The current issues I will be considering are the entrenched injustices and oppressive bureaucracy of Brooklyn College.
Though Martin Luther King Jr. discusses injustice within the government, I believe it relates to the injustices I am experiencing firsthand within the institution of Brooklyn College. This is my first semester at Brooklyn College. A transfer student from the University of Vermont, I am not unfamiliar with on-campus activism, as I participated in many activist events when I lived in Burlington. I participated in some rallies here in Brooklyn, however, these rallies were of a different nature: in Vermont, I was rallying for groups such as “Take Back The Night” and other “Occupy” movements. In Brooklyn this semester, I found myself joining activists on campus to protest different injustices, injustices more pertinent to this institution and my experience here, such as tuition hikes, and demanding full access to higher education. My experiences with the bureaucracy at The University of Vermont are eerily similar to those with which I am currently grappling at Brooklyn College. Things are, of course, different here in Brooklyn when compared to Vermont, but in terms of higher institutions, administratively, things seem to be the same. Therefore one question I have that savagely lurks in the underbelly of it all: why have educational institutions become so vulgarly bureaucratic?
I am going to discuss how King’s arguments in his “Letter from a Birmingham Jail” have relevance to the struggle in which I currently involved regarding my one credit deficit.
Since I began my pursuit of higher knowledge in 2006, I have become jaded. Instead of feeling inspired and excited about the pursuit of knowledge, I feel stuck in a money making machine. These institutions don’t care about me. They care about my money. King writes, “Lamentably, it is an historical fact that privileged groups seldom give up their privileges voluntarily. Individuals may see the moral light and voluntarily give up their unjust posture; but…groups tend to be more immoral than individuals” (Letter, 3). I identify with this notion and find it extremely applicable to the problem/issue I am currently working to rectify.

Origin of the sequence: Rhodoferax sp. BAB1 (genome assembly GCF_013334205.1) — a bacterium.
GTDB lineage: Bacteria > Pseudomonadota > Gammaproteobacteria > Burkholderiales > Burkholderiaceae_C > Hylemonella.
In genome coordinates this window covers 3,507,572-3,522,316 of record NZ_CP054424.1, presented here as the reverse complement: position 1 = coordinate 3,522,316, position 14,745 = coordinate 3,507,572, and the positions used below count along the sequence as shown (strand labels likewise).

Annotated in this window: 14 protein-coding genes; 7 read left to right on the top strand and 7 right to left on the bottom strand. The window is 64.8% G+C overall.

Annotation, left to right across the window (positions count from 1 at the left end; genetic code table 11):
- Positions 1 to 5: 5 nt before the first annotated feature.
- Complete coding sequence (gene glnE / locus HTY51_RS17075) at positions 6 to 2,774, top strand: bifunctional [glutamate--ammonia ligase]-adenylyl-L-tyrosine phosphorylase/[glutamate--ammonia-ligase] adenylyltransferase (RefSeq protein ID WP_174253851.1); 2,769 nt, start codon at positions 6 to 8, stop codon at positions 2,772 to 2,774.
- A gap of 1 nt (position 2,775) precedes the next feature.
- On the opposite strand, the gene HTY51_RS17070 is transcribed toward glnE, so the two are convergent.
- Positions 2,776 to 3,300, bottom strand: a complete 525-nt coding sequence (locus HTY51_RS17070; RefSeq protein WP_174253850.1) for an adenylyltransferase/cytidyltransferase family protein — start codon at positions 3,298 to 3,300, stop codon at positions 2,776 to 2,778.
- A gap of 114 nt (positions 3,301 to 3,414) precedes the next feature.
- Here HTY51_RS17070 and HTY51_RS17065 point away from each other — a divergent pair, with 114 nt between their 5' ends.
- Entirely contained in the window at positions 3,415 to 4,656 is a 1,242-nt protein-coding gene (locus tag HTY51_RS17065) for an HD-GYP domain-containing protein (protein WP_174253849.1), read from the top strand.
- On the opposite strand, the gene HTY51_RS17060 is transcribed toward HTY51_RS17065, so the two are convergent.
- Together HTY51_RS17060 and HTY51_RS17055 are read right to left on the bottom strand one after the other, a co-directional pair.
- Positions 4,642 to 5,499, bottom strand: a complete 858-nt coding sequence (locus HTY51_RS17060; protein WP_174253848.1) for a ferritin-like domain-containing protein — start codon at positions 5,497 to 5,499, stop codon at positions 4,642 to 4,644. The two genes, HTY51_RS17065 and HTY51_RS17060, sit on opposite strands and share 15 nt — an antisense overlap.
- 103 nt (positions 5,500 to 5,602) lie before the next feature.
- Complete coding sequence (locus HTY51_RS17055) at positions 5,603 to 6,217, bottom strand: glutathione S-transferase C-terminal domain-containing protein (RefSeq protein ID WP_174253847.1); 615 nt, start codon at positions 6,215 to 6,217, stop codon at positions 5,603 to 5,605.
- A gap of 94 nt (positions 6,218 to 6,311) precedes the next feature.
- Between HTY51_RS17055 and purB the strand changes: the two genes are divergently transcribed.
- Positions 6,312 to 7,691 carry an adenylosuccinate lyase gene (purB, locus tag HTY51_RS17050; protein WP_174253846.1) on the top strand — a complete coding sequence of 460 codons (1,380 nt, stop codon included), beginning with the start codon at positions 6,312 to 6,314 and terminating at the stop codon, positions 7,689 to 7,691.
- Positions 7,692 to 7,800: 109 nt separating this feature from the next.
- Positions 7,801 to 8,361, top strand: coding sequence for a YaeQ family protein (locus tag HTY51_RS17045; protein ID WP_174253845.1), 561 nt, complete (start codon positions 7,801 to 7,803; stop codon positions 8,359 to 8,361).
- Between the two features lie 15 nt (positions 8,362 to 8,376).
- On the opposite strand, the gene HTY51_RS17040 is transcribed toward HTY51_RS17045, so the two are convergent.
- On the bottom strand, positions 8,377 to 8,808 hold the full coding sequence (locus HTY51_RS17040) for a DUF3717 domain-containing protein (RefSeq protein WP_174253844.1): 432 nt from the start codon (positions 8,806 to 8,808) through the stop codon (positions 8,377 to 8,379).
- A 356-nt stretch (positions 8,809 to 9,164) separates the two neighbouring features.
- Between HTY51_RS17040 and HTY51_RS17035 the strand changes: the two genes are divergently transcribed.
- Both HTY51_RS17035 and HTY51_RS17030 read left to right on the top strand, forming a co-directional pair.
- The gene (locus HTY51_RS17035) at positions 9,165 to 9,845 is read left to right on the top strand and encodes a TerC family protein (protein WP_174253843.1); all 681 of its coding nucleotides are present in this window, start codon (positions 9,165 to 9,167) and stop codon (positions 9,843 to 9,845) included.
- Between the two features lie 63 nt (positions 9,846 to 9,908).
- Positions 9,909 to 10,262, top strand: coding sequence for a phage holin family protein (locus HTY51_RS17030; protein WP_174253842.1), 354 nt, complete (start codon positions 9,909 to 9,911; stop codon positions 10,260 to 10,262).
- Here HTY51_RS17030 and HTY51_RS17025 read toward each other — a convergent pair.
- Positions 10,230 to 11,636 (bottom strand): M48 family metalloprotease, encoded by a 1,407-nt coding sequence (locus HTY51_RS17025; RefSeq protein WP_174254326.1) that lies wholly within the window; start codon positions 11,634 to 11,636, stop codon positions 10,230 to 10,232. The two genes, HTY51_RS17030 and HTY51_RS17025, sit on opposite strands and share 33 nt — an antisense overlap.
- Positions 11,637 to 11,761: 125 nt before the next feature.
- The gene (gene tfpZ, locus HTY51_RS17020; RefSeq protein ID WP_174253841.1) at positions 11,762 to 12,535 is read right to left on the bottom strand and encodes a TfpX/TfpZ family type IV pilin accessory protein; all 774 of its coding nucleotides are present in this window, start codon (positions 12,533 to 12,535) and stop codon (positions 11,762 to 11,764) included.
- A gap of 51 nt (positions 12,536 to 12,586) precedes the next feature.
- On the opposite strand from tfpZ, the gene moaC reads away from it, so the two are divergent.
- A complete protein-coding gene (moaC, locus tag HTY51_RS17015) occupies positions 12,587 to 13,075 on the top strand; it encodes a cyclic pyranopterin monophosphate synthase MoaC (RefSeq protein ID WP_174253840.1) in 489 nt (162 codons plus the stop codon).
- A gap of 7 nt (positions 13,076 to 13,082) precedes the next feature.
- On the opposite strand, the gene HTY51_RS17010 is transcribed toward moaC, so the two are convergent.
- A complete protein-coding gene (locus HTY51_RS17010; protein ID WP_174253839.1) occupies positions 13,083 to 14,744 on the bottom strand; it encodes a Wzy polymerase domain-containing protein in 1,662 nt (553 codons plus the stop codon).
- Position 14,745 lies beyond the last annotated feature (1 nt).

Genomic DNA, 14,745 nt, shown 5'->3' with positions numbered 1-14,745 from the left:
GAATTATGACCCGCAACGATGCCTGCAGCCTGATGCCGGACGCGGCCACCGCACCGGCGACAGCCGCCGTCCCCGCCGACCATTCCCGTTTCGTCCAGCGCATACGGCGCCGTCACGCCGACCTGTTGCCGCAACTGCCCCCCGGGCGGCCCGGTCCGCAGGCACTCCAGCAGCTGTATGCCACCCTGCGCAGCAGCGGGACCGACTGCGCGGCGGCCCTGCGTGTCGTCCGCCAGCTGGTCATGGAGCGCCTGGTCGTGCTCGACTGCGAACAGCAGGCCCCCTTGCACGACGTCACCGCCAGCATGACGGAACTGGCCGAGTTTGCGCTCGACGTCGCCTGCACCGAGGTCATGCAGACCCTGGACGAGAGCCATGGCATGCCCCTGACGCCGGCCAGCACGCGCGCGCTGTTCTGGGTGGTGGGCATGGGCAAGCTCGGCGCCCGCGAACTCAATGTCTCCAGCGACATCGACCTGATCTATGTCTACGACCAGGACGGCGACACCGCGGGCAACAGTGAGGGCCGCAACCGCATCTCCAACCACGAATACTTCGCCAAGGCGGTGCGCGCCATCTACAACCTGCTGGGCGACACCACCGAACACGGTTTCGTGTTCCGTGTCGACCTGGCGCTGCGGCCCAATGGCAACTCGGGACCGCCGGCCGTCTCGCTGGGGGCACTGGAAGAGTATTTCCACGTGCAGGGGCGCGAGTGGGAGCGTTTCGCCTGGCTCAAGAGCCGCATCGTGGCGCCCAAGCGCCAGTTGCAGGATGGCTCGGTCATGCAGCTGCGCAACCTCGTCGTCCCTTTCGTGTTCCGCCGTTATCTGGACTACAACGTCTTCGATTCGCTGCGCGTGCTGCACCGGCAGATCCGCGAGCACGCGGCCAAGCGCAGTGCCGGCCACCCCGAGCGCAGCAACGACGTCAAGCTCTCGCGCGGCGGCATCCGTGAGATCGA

In the last few weeks, while sorting out my transcript and readying myself for Fall ’12 registration, my advisor found a “little” inconsistency on my credit report. This “glitch” has proven to be a calamitous situation. In January, an advisor told me I was to be exempt from lower tier cores because I had 62 applicable transfer credits. So I, in good faith and trusting my advisor, registered for four upper tier courses. In the four months it took Brooklyn College to evaluate my transcript, they deemed that one class I took at UVM will not transfer over, leaving me with 59 transfer credits – one credit short of exemption from lower tier cores. Presently, the faculty tells me I now have to retake all the lower tier cores – 9 courses, essentially another year in school – because of a simple one credit deficit.
The only way to rectify this situation was to write an appeal letter. In “Letter from a Birmingham Jail,” King addressed his letter to his “Dear Fellow Clergymen.” I felt as though my letter should be addressed similarly, perhaps, minus the “dear,” as I am disgusted with the fact that I have to pander to the institutional, university bureaucracy. It is my plea to be exempt from strict, oppressive, bureaucratic policies that have been in place for years, policies that clearly favor the institution over the students. I too feel jailed, a victim of bureaucratic rule,